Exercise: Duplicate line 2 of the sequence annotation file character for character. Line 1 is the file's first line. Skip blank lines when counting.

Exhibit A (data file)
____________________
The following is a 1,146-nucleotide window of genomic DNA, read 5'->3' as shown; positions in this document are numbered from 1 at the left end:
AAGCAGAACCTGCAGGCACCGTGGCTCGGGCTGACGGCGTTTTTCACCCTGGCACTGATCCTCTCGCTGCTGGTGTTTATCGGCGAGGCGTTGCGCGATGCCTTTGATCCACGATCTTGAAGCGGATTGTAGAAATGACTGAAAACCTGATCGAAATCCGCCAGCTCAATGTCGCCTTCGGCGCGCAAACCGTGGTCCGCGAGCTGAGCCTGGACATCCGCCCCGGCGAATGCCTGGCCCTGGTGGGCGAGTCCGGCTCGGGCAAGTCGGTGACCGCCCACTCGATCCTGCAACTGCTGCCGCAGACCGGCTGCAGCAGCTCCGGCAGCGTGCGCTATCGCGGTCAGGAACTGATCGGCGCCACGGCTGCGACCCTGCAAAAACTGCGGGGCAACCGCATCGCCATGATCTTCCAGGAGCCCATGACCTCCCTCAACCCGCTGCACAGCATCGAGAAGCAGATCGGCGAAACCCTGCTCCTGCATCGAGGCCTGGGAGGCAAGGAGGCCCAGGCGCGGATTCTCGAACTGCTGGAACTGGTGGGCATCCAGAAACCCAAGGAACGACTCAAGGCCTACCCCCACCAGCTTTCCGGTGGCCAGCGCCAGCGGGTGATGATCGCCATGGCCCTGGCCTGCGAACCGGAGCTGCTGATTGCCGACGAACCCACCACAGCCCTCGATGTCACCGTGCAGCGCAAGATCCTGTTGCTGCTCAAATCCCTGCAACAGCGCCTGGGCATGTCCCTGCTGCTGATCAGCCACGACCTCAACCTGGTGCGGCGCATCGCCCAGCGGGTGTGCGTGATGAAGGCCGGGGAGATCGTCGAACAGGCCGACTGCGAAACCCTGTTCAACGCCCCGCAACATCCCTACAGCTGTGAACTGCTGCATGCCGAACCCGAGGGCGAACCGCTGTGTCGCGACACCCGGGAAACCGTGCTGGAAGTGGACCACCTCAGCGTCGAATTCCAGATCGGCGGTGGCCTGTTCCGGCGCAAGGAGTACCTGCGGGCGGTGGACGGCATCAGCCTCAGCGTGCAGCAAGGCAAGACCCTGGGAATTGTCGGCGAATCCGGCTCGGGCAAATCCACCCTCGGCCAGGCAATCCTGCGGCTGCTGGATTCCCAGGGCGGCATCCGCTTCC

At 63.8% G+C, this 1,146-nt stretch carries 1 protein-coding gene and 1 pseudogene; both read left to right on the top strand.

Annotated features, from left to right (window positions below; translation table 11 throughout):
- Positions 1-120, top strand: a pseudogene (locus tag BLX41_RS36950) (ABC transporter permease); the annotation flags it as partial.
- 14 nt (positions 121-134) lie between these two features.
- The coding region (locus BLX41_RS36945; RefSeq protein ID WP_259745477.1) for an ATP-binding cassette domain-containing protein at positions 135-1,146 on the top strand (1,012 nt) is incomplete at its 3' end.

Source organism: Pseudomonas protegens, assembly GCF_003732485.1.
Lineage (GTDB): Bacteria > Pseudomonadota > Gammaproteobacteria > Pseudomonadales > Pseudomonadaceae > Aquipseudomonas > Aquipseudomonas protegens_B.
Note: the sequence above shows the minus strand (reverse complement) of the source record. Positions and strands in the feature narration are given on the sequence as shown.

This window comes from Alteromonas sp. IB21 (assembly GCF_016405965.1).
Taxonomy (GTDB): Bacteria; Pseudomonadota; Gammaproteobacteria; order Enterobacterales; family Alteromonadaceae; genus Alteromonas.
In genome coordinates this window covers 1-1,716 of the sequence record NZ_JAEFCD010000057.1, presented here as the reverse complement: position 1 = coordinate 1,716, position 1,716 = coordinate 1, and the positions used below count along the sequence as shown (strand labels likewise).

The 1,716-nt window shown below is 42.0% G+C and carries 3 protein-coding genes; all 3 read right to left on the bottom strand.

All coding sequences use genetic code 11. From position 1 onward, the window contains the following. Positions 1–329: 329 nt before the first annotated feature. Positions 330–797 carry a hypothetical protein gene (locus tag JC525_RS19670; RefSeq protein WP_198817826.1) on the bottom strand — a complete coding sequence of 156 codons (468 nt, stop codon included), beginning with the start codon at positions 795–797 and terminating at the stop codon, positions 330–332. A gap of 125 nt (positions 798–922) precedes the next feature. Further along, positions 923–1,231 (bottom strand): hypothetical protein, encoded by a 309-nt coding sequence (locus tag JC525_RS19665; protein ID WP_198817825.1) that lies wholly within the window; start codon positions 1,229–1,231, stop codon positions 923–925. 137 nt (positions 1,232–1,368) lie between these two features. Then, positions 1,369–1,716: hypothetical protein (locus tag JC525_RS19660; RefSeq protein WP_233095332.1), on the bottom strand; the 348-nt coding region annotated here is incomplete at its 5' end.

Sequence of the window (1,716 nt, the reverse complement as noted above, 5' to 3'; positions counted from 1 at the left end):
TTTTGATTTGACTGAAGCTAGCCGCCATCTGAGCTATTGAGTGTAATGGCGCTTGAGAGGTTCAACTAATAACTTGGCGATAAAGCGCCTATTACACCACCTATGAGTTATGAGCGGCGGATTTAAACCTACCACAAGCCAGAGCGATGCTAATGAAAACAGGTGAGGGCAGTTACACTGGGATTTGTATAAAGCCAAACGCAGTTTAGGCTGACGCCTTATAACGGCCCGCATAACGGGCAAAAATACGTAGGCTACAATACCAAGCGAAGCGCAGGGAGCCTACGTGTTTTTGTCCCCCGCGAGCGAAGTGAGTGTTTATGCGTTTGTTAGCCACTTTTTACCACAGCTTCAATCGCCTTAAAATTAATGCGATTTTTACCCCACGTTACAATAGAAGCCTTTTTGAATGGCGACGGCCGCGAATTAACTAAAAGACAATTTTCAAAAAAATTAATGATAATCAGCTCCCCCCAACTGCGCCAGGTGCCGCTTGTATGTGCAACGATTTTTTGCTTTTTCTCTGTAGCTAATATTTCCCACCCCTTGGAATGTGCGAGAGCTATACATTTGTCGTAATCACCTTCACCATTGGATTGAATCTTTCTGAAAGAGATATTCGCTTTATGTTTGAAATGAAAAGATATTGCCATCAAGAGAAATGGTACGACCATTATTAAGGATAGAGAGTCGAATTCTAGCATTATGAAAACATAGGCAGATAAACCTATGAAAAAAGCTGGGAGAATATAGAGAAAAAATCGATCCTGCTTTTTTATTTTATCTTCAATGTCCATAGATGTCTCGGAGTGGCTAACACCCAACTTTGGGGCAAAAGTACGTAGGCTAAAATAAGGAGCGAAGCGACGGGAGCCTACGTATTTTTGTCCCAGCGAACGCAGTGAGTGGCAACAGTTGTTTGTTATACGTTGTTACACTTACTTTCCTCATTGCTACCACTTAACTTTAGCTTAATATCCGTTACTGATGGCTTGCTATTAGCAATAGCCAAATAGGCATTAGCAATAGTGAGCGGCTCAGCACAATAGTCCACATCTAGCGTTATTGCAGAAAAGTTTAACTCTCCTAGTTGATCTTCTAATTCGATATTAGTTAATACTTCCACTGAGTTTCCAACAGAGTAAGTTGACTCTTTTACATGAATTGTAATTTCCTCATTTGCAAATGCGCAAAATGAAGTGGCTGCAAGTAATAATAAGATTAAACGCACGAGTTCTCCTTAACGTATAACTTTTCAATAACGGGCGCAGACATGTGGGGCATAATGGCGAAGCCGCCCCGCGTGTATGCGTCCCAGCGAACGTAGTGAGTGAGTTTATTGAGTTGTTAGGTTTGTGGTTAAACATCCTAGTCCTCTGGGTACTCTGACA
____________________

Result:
AAGCAGAACCTGCAGGCACCGTGGCTCGGGCTGACGGCGTTTTTCACCCTGGCACTGATCCTCTCGCTGCTGGTGTTTATCGGCGAGGCGTTGCGCGATGCCTTTGATCCACGATCTTGAAGCGGATTGTAGAAATGACTGAAAACCTGATCGAAATCCGCCAGCTCAATGTCGCCTTCGGCGCGCAAACCGTGGTCCGCGAGCTGAGCCTGGACATCCGCCCCGGCGAATGCCTGGCCCTGGTGGGCGAGTCCGGCTCGGGCAAGTCGGTGACCGCCCACTCGATCCTGCAACTGCTGCCGCAGACCGGCTGCAGCAGCTCCGGCAGCGTGCGCTATCGCGGTCAGGAACTGATCGGCGCCACGGCTGCGACCCTGCAAAAACTGCGGGGCAACCGCATCGCCATGATCTTCCAGGAGCCCATGACCTCCCTCAACCCGCTGCACAGCATCGAGAAGCAGATCGGCGAAACCCTGCTCCTGCATCGAGGCCTGGGAGGCAAGGAGGCCCAGGCGCGGATTCTCGAACTGCTGGAACTGGTGGGCATCCAGAAACCCAAGGAACGACTCAAGGCCTACCCCCACCAGCTTTCCGGTGGCCAGCGCCAGCGGGTGATGATCGCCATGGCCCTGGCCTGCGAACCGGAGCTGCTGATTGCCGACGAACCCACCACAGCCCTCGATGTCACCGTGCAGCGCAAGATCCTGTTGCTGCTCAAATCCCTGCAACAGCGCCTGGGCATGTCCCTGCTGCTGATCAGCCACGACCTCAACCTGGTGCGGCGCATCGCCCAGCGGGTGTGCGTGATGAAGGCCGGGGAGATCGTCGAACAGGCCGACTGCGAAACCCTGTTCAACGCCCCGCAACATCCCTACAGCTGTGAACTGCTGCATGCCGAACCCGAGGGCGAACCGCTGTGTCGCGACACCCGGGAAACCGTGCTGGAAGTGGACCACCTCAGCGTCGAATTCCAGATCGGCGGTGGCCTGTTCCGGCGCAAGGAGTACCTGCGGGCGGTGGACGGCATCAGCCTCAGCGTGCAGCAAGGCAAGACCCTGGGAATTGTCGGCGAATCCGGCTCGGGCAAATCCACCCTCGGCCAGGCAATCCTGCGGCTGCTGGATTCCCAGGGCGGCATCCGCTTCC